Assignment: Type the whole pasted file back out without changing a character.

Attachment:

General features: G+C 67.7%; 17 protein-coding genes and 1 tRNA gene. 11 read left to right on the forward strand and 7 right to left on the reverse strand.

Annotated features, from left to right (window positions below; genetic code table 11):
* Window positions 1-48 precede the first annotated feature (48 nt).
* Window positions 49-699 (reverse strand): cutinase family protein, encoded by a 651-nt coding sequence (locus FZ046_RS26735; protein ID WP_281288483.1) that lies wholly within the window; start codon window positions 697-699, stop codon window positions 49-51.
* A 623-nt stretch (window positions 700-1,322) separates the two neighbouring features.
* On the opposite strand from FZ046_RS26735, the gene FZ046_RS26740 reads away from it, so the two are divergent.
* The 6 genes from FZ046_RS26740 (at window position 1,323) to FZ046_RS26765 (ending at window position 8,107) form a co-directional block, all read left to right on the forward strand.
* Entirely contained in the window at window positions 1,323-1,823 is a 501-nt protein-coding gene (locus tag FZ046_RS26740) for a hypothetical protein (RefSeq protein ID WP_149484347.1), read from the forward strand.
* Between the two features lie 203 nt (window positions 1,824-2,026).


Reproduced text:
General features: G+C 67.7%; 17 protein-coding genes and 1 tRNA gene. 11 read left to right on the forward strand and 7 right to left on the reverse strand.

Annotated features, from left to right (window positions below; genetic code table 11):
* Window positions 1-48 precede the first annotated feature (48 nt).
* Window positions 49-699 (reverse strand): cutinase family protein, encoded by a 651-nt coding sequence (locus FZ046_RS26735; protein ID WP_281288483.1) that lies wholly within the window; start codon window positions 697-699, stop codon window positions 49-51.
* A 623-nt stretch (window positions 700-1,322) separates the two neighbouring features.
* On the opposite strand from FZ046_RS26735, the gene FZ046_RS26740 reads away from it, so the two are divergent.
* The 6 genes from FZ046_RS26740 (at window position 1,323) to FZ046_RS26765 (ending at window position 8,107) form a co-directional block, all read left to right on the forward strand.
* Entirely contained in the window at window positions 1,323-1,823 is a 501-nt protein-coding gene (locus tag FZ046_RS26740) for a hypothetical protein (RefSeq protein ID WP_149484347.1), read from the forward strand.
* Between the two features lie 203 nt (window positions 1,824-2,026).